When the election results rolled in on Tuesday, I was stunned. Not by the difference in opinions, I expected the range of emotions on my newsfeed. What I didn't expect was the utter negativity, the lack of humanity and disregard for compassion. The post after post about "lazy drug addicted scumbags on welfare" and the "people who don't want to work for their money."
The negativity spread like disease, with symptoms of superiority and anger.
People were cruel.
and I was disappointed in them.
I evaluated my own life. A hard working mother who faces a closing window of job opportunity the further along she gets in her pregnancy. A woman with a total income of zero, stemming from a divorce. ZERO. Selling the things she owns to pay for gas, waiting on public assistance to kick in now that she has finally swallowed her pride and admitted to needing some help.
Still, I have something to give.
and I am proud to be focused more on these small acts of kindness than I am on some one buying ice cream with their food stamps.
I harbor no anger, no entitlement and in that way I am much better off than a lot of people. I can't imagine what it would be like to walk around with those feelings all of the time.
So here's what kindness can do. I believe it to be much more powerful than resentment.
Election day. Simple. I offered to drive to my friends to the polls. I remember a long banner in the classroom of some class that I probably skipped more than attended in high school. I was probably high, but I am pretty sure it read "Democracy is not a spectator sport." and I agree. Our right to vote was fought for (especially us women) and I want everybody to have the opportunity to exercise that right. Nothing should ever get in the way of a citizen casting their vote.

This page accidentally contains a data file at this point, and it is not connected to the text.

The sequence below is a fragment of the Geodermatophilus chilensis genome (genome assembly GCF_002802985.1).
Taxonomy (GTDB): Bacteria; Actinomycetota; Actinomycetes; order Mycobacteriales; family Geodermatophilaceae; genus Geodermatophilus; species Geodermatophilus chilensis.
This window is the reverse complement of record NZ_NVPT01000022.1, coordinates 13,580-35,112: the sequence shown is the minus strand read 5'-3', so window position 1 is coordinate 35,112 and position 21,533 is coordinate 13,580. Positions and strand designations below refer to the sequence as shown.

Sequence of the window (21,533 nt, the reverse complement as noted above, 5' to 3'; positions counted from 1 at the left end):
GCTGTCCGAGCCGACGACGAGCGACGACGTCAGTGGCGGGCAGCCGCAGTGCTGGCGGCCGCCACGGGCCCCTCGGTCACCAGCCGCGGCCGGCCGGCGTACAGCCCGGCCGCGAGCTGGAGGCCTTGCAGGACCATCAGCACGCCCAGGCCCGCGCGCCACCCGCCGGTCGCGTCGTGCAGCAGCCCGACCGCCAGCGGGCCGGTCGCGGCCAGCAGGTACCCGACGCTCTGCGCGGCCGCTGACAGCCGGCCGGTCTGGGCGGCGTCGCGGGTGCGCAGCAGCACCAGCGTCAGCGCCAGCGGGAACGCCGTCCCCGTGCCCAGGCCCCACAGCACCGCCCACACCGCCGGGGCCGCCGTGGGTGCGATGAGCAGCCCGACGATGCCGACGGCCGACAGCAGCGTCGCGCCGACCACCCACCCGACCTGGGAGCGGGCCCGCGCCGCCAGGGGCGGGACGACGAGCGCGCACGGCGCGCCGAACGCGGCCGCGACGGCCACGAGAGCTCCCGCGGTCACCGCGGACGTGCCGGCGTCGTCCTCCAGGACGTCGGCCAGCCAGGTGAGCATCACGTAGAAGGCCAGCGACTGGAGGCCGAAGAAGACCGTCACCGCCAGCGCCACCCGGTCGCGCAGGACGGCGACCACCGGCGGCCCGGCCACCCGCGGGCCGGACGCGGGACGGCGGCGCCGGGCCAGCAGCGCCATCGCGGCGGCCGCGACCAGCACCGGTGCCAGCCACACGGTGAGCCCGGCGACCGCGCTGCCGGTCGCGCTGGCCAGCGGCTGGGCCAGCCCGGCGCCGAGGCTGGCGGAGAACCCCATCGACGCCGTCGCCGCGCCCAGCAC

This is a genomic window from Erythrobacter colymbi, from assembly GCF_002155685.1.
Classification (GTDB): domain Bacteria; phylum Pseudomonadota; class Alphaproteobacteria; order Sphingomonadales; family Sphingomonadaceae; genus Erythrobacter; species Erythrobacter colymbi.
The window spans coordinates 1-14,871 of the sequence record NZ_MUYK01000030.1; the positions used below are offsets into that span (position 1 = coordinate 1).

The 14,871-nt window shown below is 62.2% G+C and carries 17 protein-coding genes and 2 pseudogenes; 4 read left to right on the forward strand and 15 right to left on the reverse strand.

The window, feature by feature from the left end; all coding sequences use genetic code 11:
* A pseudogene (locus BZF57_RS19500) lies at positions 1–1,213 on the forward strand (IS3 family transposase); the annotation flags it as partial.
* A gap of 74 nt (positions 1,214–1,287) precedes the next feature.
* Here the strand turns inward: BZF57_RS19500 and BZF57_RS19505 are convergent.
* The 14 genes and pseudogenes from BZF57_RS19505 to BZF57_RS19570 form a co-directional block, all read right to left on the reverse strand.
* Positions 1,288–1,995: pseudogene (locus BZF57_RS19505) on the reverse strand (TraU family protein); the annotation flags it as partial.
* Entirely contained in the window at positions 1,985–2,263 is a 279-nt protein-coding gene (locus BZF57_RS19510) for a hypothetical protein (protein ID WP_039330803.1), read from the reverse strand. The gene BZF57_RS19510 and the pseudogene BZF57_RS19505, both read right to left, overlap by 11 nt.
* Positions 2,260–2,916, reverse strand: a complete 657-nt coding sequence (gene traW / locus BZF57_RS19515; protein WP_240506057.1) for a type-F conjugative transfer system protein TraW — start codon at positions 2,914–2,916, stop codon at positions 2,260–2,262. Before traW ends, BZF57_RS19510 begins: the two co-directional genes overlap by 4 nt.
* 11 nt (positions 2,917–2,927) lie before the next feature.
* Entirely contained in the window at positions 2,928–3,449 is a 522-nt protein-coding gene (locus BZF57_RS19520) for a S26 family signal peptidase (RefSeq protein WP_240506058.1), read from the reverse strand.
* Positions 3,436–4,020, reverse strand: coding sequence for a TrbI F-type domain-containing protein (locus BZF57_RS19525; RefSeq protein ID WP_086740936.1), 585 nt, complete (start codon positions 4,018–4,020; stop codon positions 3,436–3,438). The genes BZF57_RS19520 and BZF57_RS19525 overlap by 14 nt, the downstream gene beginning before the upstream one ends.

|but Jenelle...I can hear you asking...don't you know about printscreen? And the |
answer is yes. My computer is just being a punk.
Inspired by a friend who took advantage of the unexpected warm weather and posted on Facebook that she was headed to the park with her son to feed the ducks. We thought we would do the same. I had enough change for a loaf of bread and we stopped by the hostess outlet store. Turns out, there was a crazy sale and I had enough for FIVE loaves of bread. I first thought that I would just take the one, but then Eldon suggested "How 'bout one for me, one for you, and one for a 'notha kid?" Good idea, Eldon. He was totally stoked to hand out loaves of bread to the kids who didn't bring any. And the ducks were happy too.
I shared a status. Two actually. One to help get the power back on in a vulnerable New York neighborhood, and one seeking donations for our local shelter. Since I couldn't donate, I at least felt it necessary to pass the message on to some one who can.
|Yep...still know all about that nifty "Prt Scr" key|
Eldon keeps quarters handy so he can play every.single.claw.machine.game in the entire Flathead Valley. He earns those quarters, and makes sure to grab them when we go to town.
Today when we stopped to play, I happened to have a couple in my purse as well. And some tape...because, well, my kid asks for tape on his Birthday and we are just never without it. I wrote "Free Play!" on a torn off piece of envelope and voila! A happy kid somewhere who will get a chance to test his/her luck.
Everybody has a quarter or two....and EVERYBODY and their mom (and in my case Grandparents) has a Facebook. You may be struggling, trust me. I get it. I totally get it. Sometimes though, lending your time and the change in your pocket makes you a thousand times richer....and that's how I'm feeling these days.
Broke as shit.
but so so rich. Warm, loved, fulfilled, and hopeful.